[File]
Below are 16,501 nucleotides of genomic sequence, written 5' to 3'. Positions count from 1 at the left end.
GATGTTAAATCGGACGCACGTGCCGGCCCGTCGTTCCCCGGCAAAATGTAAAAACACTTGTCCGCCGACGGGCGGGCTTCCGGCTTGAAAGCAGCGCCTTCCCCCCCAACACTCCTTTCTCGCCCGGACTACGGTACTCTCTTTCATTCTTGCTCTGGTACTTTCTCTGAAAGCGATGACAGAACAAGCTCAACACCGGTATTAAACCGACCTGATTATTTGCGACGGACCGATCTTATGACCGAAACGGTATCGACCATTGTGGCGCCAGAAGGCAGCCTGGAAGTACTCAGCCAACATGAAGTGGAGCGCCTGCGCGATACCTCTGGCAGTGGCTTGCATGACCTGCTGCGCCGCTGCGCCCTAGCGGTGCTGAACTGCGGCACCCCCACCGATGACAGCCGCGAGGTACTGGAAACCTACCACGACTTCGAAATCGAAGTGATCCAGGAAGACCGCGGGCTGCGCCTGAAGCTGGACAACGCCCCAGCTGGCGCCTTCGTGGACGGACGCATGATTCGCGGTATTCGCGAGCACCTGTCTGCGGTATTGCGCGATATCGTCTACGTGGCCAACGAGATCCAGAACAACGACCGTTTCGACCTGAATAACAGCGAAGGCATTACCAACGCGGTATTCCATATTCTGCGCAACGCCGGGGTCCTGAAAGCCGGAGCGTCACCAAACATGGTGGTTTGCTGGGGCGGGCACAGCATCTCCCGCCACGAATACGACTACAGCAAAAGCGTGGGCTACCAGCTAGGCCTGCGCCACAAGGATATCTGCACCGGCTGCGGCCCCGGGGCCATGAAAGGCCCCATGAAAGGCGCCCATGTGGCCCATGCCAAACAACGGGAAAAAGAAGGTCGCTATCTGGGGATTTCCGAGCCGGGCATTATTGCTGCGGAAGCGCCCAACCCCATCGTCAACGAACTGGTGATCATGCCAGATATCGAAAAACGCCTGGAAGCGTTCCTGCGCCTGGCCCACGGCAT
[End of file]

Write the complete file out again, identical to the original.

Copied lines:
Below are 16,501 nucleotides of genomic sequence, written 5' to 3'. Positions count from 1 at the left end.
GATGTTAAATCGGACGCACGTGCCGGCCCGTCGTTCCCCGGCAAAATGTAAAAACACTTGTCCGCCGACGGGCGGGCTTCCGGCTTGAAAGCAGCGCCTTCCCCCCCAACACTCCTTTCTCGCCCGGACTACGGTACTCTCTTTCATTCTTGCTCTGGTACTTTCTCTGAAAGCGATGACAGAACAAGCTCAACACCGGTATTAAACCGACCTGATTATTTGCGACGGACCGATCTTATGACCGAAACGGTATCGACCATTGTGGCGCCAGAAGGCAGCCTGGAAGTACTCAGCCAACATGAAGTGGAGCGCCTGCGCGATACCTCTGGCAGTGGCTTGCATGACCTGCTGCGCCGCTGCGCCCTAGCGGTGCTGAACTGCGGCACCCCCACCGATGACAGCCGCGAGGTACTGGAAACCTACCACGACTTCGAAATCGAAGTGATCCAGGAAGACCGCGGGCTGCGCCTGAAGCTGGACAACGCCCCAGCTGGCGCCTTCGTGGACGGACGCATGATTCGCGGTATTCGCGAGCACCTGTCTGCGGTATTGCGCGATATCGTCTACGTGGCCAACGAGATCCAGAACAACGACCGTTTCGACCTGAATAACAGCGAAGGCATTACCAACGCGGTATTCCATATTCTGCGCAACGCCGGGGTCCTGAAAGCCGGAGCGTCACCAAACATGGTGGTTTGCTGGGGCGGGCACAGCATCTCCCGCCACGAATACGACTACAGCAAAAGCGTGGGCTACCAGCTAGGCCTGCGCCACAAGGATATCTGCACCGGCTGCGGCCCCGGGGCCATGAAAGGCCCCATGAAAGGCGCCCATGTGGCCCATGCCAAACAACGGGAAAAAGAAGGTCGCTATCTGGGGATTTCCGAGCCGGGCATTATTGCTGCGGAAGCGCCCAACCCCATCGTCAACGAACTGGTGATCATGCCAGATATCGAAAAACGCCTGGAAGCGTTCCTGCGCCTGGCCCACGGCAT